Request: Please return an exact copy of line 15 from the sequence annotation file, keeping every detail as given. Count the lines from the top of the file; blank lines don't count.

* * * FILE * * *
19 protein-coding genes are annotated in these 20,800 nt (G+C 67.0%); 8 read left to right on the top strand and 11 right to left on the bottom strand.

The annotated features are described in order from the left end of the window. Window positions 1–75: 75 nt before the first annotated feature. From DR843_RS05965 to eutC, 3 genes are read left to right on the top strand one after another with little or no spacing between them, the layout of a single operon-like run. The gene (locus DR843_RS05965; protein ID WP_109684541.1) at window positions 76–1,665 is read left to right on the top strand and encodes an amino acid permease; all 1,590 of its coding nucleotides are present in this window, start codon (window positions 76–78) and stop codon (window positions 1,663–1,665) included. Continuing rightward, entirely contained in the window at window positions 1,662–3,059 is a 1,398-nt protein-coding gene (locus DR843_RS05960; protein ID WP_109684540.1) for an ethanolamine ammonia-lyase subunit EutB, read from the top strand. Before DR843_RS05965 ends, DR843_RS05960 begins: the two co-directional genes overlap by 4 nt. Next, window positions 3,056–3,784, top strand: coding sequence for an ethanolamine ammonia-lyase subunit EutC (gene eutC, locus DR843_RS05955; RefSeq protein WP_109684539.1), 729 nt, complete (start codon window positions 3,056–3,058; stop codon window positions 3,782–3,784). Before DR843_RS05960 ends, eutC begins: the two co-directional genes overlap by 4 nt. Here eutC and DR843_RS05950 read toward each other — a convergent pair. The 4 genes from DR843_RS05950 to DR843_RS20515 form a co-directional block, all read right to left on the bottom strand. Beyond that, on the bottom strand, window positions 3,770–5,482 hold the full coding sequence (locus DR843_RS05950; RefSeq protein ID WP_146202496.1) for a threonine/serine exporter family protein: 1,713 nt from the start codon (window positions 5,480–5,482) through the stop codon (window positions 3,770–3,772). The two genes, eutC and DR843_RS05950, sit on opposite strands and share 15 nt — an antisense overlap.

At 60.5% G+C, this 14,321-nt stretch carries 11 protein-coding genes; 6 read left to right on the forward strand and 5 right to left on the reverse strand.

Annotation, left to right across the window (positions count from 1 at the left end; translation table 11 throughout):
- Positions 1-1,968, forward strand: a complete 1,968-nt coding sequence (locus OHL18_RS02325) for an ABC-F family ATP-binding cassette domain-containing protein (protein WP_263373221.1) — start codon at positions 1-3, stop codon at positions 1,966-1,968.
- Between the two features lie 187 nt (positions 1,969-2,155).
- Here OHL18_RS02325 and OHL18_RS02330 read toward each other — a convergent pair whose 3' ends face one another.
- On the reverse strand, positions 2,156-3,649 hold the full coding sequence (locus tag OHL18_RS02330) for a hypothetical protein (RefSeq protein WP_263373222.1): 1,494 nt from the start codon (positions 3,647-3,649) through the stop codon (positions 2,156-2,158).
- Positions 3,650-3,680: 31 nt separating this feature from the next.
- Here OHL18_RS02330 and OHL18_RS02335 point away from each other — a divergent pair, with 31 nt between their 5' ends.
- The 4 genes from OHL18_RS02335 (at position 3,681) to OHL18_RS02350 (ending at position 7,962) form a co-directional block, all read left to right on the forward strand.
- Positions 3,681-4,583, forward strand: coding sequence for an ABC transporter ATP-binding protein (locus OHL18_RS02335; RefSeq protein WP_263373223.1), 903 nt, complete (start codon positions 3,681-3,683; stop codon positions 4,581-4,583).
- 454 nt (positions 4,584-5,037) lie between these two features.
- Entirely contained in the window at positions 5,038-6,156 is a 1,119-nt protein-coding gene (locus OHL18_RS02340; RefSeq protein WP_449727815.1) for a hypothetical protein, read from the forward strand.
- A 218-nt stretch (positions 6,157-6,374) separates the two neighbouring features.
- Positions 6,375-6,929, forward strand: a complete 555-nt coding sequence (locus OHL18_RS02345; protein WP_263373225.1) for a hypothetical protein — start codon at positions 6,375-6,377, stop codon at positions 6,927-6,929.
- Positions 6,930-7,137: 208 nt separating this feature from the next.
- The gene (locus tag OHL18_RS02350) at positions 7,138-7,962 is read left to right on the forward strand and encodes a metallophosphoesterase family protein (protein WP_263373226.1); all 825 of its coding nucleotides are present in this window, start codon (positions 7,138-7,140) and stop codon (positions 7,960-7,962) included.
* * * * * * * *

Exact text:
- A 218-nt stretch (positions 6,157-6,374) separates the two neighbouring features.